The rates we are paying are by no means small. I am not being smug or complacent about our schemes as they stand at the moment. For a country with a population of less than three million we are paying £134 million currently in social welfare. That does not take into account what other countries include in their social welfare figures. It does not include redundancy payments. Deputy Esmonde accused me of not giving some figures for the EEC countries. When you make comparisons with those countries, as we have to do frequently, it is a pretty formidable task taking them country for country and item for item. They include in their social welfare code many things which we do not.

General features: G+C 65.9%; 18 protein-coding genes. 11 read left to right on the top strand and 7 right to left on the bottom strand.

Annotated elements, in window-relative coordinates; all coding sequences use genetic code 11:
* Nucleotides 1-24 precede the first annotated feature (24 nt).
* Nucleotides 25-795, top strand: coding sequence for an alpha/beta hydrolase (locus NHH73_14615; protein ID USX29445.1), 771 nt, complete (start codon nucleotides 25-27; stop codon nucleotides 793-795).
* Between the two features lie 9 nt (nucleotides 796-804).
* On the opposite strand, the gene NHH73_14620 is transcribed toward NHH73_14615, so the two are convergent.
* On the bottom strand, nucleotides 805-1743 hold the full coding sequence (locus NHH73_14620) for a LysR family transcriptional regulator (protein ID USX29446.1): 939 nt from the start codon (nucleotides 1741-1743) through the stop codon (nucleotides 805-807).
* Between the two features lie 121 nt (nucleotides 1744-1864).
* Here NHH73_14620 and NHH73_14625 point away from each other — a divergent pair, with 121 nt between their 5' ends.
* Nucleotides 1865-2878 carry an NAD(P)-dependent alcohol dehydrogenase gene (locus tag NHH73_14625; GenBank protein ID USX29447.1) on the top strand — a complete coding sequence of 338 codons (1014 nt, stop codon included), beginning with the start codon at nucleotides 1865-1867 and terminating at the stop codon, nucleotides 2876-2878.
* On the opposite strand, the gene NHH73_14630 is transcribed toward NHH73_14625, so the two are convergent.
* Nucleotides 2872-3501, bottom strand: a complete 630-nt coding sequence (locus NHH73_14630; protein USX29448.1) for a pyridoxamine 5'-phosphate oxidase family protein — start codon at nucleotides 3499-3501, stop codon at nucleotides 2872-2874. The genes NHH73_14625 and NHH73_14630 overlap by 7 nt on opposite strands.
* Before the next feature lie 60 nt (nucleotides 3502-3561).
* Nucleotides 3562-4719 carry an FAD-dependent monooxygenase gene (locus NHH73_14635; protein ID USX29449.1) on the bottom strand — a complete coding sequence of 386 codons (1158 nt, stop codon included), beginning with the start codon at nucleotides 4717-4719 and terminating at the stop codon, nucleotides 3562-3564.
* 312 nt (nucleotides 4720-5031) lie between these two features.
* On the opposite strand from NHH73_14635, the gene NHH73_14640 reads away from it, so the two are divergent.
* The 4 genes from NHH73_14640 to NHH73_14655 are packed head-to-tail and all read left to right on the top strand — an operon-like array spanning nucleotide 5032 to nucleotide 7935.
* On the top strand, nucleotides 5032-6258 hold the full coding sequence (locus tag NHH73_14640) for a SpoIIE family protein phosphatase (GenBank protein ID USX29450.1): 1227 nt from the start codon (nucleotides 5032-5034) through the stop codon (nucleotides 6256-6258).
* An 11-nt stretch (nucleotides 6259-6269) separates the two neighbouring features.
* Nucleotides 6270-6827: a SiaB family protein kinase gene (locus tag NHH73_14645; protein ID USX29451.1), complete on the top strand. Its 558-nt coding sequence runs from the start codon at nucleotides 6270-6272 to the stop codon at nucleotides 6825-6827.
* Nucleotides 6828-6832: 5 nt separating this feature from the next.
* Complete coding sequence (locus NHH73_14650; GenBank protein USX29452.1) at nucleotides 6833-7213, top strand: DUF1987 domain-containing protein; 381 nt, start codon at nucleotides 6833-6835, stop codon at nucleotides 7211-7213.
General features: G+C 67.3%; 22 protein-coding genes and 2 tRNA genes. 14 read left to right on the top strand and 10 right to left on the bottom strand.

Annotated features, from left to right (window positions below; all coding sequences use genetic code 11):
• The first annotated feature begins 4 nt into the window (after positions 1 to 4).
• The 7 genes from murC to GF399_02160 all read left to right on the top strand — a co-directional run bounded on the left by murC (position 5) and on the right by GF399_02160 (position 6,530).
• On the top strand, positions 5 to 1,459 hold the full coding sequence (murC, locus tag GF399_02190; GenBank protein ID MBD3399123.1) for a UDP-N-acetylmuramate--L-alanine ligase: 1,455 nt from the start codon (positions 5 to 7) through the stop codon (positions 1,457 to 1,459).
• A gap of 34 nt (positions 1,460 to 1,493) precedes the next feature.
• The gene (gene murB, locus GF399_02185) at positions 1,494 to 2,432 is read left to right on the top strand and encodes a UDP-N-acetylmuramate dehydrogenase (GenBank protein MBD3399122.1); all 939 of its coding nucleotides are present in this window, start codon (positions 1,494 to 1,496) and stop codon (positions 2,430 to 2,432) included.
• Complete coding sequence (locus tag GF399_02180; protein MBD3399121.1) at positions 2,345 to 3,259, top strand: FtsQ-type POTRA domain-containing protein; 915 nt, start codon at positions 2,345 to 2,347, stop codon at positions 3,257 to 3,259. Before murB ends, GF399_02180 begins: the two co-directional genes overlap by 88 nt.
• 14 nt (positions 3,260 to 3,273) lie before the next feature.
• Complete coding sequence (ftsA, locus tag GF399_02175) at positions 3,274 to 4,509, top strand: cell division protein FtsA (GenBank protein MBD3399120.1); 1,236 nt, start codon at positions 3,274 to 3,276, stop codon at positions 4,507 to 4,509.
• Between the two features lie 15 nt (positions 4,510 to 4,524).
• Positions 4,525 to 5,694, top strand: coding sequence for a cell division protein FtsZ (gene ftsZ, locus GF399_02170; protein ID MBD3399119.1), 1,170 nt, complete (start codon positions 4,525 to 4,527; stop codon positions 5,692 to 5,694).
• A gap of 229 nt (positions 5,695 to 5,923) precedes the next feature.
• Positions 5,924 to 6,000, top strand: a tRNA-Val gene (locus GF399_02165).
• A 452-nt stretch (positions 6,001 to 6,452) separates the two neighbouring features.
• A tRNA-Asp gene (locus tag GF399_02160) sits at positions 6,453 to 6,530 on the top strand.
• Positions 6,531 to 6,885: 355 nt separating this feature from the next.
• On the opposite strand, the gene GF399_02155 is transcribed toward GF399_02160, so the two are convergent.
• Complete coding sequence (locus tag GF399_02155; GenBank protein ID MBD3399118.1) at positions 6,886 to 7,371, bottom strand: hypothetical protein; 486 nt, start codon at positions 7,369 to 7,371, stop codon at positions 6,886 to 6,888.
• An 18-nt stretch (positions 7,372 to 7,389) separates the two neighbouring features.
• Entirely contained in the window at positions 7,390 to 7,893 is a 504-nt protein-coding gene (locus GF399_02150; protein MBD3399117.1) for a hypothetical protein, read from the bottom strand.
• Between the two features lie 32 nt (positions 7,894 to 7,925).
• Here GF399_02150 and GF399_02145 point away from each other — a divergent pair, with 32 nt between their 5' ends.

In some cases they include the salaries of the army and the police force and pensions for civil servants. We would be justified in including in the social services side the cost of education and free travel, and the building of houses for labouring classes. This would all come under the social services but we adhere strictly to the payments side of the Social Welfare Department without throwing in any medical costs. I think that the figure of £134 million is a reasonable figure. I do not care how you take it as a percentage of GNP, or as a percentage of total revenue, or as a percentage of the total amount in the Book of Estimates each year. You can take whichever figure can be argued most advantageously or most disadvantageously as the case may be. It is a reasonably decent sum. It shows that we have well and truly laid the foundation of a decent welfare code about which we have very little to worry.